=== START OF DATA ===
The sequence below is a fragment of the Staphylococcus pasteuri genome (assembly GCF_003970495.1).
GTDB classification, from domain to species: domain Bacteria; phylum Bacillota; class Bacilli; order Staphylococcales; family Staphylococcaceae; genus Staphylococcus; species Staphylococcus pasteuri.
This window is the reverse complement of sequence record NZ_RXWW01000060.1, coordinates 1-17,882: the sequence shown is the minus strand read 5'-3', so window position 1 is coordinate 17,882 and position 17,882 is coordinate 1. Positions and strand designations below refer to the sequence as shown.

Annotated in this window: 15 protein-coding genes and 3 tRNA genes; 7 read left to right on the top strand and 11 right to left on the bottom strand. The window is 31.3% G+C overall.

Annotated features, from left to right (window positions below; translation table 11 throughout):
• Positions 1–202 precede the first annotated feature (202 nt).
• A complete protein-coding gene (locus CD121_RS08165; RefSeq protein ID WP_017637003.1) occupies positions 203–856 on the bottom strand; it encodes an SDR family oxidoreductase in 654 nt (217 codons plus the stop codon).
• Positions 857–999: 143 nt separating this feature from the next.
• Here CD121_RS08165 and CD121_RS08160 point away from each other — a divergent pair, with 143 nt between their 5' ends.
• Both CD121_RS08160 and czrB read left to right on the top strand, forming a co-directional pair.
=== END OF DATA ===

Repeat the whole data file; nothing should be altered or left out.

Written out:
The sequence below is a fragment of the Staphylococcus pasteuri genome (assembly GCF_003970495.1).
GTDB classification, from domain to species: domain Bacteria; phylum Bacillota; class Bacilli; order Staphylococcales; family Staphylococcaceae; genus Staphylococcus; species Staphylococcus pasteuri.
This window is the reverse complement of sequence record NZ_RXWW01000060.1, coordinates 1-17,882: the sequence shown is the minus strand read 5'-3', so window position 1 is coordinate 17,882 and position 17,882 is coordinate 1. Positions and strand designations below refer to the sequence as shown.

Annotated in this window: 15 protein-coding genes and 3 tRNA genes; 7 read left to right on the top strand and 11 right to left on the bottom strand. The window is 31.3% G+C overall.

Annotated features, from left to right (window positions below; translation table 11 throughout):
• Positions 1–202 precede the first annotated feature (202 nt).
• A complete protein-coding gene (locus CD121_RS08165; RefSeq protein ID WP_017637003.1) occupies positions 203–856 on the bottom strand; it encodes an SDR family oxidoreductase in 654 nt (217 codons plus the stop codon).
• Positions 857–999: 143 nt separating this feature from the next.
• Here CD121_RS08165 and CD121_RS08160 point away from each other — a divergent pair, with 143 nt between their 5' ends.
• Both CD121_RS08160 and czrB read left to right on the top strand, forming a co-directional pair.